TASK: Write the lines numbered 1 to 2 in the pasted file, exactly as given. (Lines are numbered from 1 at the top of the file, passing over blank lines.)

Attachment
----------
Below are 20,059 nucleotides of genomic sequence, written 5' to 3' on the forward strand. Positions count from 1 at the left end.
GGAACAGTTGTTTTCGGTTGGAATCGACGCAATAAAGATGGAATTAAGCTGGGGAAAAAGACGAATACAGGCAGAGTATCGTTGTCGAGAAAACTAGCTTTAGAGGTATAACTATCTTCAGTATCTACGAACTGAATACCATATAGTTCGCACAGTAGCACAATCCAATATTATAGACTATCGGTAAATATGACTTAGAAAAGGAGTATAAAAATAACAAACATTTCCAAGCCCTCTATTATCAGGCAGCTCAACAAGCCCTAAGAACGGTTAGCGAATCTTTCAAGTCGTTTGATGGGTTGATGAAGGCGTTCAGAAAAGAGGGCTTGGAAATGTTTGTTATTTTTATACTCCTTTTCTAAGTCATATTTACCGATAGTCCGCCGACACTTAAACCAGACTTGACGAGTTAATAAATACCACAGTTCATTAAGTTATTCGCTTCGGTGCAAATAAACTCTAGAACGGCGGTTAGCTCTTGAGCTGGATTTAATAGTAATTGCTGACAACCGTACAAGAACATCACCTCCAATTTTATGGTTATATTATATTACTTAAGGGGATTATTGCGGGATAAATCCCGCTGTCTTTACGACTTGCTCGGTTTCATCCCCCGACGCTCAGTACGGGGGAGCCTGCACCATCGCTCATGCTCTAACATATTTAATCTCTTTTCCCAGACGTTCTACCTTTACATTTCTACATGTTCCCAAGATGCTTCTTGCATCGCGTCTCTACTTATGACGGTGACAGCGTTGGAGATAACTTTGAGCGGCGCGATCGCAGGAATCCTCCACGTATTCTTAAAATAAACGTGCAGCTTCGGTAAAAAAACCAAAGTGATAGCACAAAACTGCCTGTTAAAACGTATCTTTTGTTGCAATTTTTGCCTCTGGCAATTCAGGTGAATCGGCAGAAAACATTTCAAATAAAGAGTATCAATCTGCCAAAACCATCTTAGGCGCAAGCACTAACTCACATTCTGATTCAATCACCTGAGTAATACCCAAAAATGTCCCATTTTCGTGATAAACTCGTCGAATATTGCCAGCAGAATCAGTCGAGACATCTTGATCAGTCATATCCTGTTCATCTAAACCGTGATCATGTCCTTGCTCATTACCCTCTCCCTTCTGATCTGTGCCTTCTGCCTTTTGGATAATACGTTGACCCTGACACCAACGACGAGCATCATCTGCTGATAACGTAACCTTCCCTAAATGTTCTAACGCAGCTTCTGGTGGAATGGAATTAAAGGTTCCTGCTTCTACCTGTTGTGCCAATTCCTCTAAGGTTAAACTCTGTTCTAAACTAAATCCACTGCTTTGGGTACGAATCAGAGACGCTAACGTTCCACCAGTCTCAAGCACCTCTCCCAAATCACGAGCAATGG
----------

Below are 20,059 nucleotides of genomic sequence, written 5' to 3' on the forward strand. Positions count from 1 at the left end.
GGAACAGTTGTTTTCGGTTGGAATCGACGCAATAAAGATGGAATTAAGCTGGGGAAAAAGACGAATACAGGCAGAGTATCGTTGTCGAGAAAACTAGCTTTAGAGGTATAACTATCTTCAGTATCTACGAACTGAATACCATATAGTTCGCACAGTAGCACAATCCAATATTATAGACTATCGGTAAATATGACTTAGAAAAGGAGTATAAAAATAACAAACATTTCCAAGCCCTCTATTATCAGGCAGCTCAACAAGCCCTAAGAACGGTTAGCGAATCTTTCAAGTCGTTTGATGGGTTGATGAAGGCGTTCAGAAAAGAGGGCTTGGAAATGTTTGTTATTTTTATACTCCTTTTCTAAGTCATATTTACCGATAGTCCGCCGACACTTAAACCAGACTTGACGAGTTAATAAATACCACAGTTCATTAAGTTATTCGCTTCGGTGCAAATAAACTCTAGAACGGCGGTTAGCTCTTGAGCTGGATTTAATAGTAATTGCTGACAACCGTACAAGAACATCACCTCCAATTTTATGGTTATATTATATTACTTAAGGGGATTATTGCGGGATAAATCCCGCTGTCTTTACGACTTGCTCGGTTTCATCCCCCGACGCTCAGTACGGGGGAGCCTGCACCATCGCTCATGCTCTAACATATTTAATCTCTTTTCCCAGACGTTCTACCTTTACATTTCTACATGTTCCCAAGATGCTTCTTGCATCGCGTCTCTACTTATGACGGTGACAGCGTTGGAGATAACTTTGAGCGGCGCGATCGCAGGAATCCTCCACGTATTCTTAAAATAAACGTGCAGCTTCGGTAAAAAAACCAAAGTGATAGCACAAAACTGCCTGTTAAAACGTATCTTTTGTTGCAATTTTTGCCTCTGGCAATTCAGGTGAATCGGCAGAAAACATTTCAAATAAAGAGTATCAATCTGCCAAAACCATCTTAGGCGCAAGCACTAACTCACATTCTGATTCAATCACCTGAGTAATACCCAAAAATGTCCCATTTTCGTGATAAACTCGTCGAATATTGCCAGCAGAATCAGTCGAGACATCTTGATCAGTCATATCCTGTTCATCTAAACCGTGATCATGTCCTTGCTCATTACCCTCTCCCTTCTGATCTGTGCCTTCTGCCTTTTGGATAATACGTTGACCCTGACACCAACGACGAGCATCATCTGCTGATAACGTAACCTTCCCTAAATGTTCTAACGCAGCTTCTGGTGGAATGGAATTAAAGGTTCCTGCTTCTACCTGTTGTGCCAATTCCTCTAAGGTTAAACTCTGTTCTAAACTAAATCCACTGCTTTGGGTACGAATCAGAGACGCTAACGTTCCACCAGTCTCAAGCACCTCTCCCAAATCACGAGCAATGG